Definition of bowel in English:

bowel

noun

  • 1The part of the alimentary canal below the stomach; the intestine.

    ‘he felt his bowels loosen’
    ‘the lining of the bowel’
    as modifier ‘bowel cancer’
    • ‘Most infections are caused by bacteria that live harmlessly in your bowel.’
    • ‘It often affects more than one part of the bowel leaving normal, unaffected areas in-between.’
    • ‘The doctor will listen to your description of symptoms and will probably want to know about your bowel habit.’
    • ‘The upper cut end of the bowel is brought out through this opening and the edges are stitched to the margins of the opening.’
    • ‘Other operations included a double bowel and bladder transplant and treatment for a burst appendix.’
    • ‘So when you say permeability you mean the bowel literally becomes more leaky than it should be.’
    • ‘This misplaced tissue may be found on the ovaries, uterus, bowel, pelvis and abdomen.’
    • ‘In contrast to those of the large bowel, benign villous adenomas of the urinary tract are rare.’
    • ‘There are plans for a national bowel screening program to begin here in Australia.’
    • ‘Terrified and claustrophobic she vomited and evacuated her bowel and bladder.’
    • ‘Peritonitis causes the normal bowel movement to stop and the bowel to become blocked.’
    • ‘It coats the inside of the bowel and makes it easier to see on the x-rays.’
    • ‘Cancer of the small bowel, the longer, thinner part of the intestines is much rarer.’
    • ‘When the disease affects only the rectum - the final portion of the bowel, it is known as proctitis.’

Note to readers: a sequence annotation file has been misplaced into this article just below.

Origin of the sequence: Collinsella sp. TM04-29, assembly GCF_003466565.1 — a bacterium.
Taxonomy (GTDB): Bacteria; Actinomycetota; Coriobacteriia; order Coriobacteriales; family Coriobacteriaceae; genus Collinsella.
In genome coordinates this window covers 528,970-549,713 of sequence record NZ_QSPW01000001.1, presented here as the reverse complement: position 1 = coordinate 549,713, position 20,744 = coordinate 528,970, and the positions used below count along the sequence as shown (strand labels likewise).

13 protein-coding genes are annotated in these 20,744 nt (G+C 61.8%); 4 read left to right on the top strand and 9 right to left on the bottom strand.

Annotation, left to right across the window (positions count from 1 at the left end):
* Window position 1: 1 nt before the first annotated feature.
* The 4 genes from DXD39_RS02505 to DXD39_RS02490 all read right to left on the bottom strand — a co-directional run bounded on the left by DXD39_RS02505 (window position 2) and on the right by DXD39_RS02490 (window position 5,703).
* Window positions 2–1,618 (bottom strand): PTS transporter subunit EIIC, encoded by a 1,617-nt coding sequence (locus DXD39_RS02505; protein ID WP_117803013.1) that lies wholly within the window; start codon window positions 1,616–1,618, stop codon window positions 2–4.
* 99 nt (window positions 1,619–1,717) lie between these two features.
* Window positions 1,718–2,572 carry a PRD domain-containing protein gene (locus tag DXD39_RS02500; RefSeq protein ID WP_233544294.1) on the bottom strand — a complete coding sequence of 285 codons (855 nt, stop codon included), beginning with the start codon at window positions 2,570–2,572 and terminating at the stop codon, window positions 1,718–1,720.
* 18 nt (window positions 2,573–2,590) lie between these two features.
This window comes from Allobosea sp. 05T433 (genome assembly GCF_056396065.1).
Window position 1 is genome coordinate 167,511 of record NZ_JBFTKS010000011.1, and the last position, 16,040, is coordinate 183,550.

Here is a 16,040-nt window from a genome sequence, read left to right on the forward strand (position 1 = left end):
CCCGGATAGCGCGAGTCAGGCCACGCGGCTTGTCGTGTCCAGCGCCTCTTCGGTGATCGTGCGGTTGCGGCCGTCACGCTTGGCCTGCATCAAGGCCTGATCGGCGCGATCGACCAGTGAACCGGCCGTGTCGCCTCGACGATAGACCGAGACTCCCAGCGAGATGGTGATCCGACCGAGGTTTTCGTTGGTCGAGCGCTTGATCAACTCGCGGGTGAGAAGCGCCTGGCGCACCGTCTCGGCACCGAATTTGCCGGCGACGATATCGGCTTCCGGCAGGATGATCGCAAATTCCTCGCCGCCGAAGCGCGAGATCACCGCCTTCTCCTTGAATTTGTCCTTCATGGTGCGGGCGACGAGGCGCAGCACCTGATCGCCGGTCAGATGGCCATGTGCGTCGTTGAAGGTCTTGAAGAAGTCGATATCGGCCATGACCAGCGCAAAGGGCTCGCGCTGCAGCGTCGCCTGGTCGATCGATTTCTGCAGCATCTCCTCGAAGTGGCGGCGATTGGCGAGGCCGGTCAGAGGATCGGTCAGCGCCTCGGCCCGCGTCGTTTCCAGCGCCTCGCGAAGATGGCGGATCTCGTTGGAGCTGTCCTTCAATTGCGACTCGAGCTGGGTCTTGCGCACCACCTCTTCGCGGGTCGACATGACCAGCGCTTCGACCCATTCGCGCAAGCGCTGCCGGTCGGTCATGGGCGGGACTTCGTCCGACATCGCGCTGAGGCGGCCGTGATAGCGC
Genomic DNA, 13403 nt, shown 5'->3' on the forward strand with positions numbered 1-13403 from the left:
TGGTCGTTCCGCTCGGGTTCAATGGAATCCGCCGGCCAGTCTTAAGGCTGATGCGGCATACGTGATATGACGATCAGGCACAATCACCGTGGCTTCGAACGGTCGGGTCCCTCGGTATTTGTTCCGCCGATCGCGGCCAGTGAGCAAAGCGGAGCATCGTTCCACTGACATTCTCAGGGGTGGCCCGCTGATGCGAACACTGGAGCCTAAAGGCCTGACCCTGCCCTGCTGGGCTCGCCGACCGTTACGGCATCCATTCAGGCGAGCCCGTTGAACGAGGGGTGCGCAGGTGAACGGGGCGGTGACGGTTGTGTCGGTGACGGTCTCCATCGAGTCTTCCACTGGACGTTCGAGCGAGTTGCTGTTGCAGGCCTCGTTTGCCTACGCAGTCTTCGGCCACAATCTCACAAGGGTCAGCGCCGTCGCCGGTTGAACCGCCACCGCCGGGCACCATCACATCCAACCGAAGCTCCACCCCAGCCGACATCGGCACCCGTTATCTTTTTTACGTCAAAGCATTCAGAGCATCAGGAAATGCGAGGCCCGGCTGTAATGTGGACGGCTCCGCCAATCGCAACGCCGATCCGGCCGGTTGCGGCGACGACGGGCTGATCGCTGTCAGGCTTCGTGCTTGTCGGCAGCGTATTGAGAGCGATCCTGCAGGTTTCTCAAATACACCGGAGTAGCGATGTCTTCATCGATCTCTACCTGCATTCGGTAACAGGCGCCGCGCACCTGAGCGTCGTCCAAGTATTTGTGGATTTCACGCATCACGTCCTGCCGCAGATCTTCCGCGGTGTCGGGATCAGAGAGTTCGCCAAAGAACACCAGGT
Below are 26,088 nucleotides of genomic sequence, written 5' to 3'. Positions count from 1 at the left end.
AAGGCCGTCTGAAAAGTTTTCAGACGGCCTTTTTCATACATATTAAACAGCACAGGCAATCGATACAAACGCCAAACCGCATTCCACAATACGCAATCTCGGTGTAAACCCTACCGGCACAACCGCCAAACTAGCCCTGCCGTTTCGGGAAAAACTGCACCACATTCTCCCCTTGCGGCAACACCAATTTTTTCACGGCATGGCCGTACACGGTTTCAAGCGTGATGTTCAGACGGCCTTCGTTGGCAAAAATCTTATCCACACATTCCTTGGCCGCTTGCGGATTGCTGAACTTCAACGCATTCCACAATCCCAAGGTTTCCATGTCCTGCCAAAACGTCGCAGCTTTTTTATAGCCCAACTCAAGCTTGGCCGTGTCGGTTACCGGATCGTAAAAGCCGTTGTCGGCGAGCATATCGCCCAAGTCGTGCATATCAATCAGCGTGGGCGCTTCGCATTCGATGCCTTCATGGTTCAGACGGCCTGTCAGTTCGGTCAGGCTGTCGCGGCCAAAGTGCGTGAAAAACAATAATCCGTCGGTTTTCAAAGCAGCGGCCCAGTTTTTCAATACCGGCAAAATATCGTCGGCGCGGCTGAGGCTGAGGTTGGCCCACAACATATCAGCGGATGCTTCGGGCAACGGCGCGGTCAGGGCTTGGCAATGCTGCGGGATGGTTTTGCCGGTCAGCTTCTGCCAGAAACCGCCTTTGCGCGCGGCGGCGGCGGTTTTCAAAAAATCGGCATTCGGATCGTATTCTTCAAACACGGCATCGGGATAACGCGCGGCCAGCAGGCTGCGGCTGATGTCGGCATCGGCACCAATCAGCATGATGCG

• ‘The large intestine or large bowel consists of the colon and the section before the anus, the rectum.’
    • ‘One baby was lying on each side of her stomach but her bowel sat in a band across it, and was so heavy it was like carrying a third child.’
    • ‘Try taking some laxatives to help the muscles of the bowel to constrict.’
    • ‘The colon is the large intestine or lower bowel and sits in the abdomen, forming the last part of the digestive tract.’
    • ‘The pelvic floor is formed of layers of muscle that support the uterus, bowel and bladder.’
    • ‘Less commonly, endometriosis can occur on the bladder, bowel or other organs.’
    intestine, intestines, small intestine, large intestine, colon
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    1. 1.1the bowels of The deepest inner parts or areas of (something)
      ‘the mineshaft descended deep into the bowels of the earth’
      • ‘Dark things were happening last week, deep in the bowels of Scottish Labour, as rival factions settled accounts.’
      • ‘He would have to take it deep into the bowels of the earth, for the glorious Garland Battle was about to begin.’
      • ‘The clerk practically jumped from his chair and scurried off, deep into the bowels of the office.’
      • ‘Of course, I am doing most of my work in a windowless meeting room deep in the bowels of the structure.’
      • ‘But what if someone stood up and admitted whatever he held deep within the bowels of his soul.’
      • ‘Deep in bowels of the mansion was the epicentre of communication technology and field command.’
      • ‘He came upon an alley deep within the bowels of the city and spotted his prey below him.’
      • ‘No wonder there's an air of trepidation deep in the bowels of the new Mound complex as they look forward to seeing the entries.’
      • ‘Once she was sure the rope was secure she lowered the bucket into the deep bowels of the well.’
      • ‘He was deep in the bowels of the Utopian hierarchy's realm, so there was no turning back now.’
      interior, inside, core, belly, cavity, pit
      View synonyms

Origin

Middle English: from Old French bouel, from Latin botellus, diminutive of botulus ‘sausage’.

Pronunciation

bowel

/ˈbaʊəl/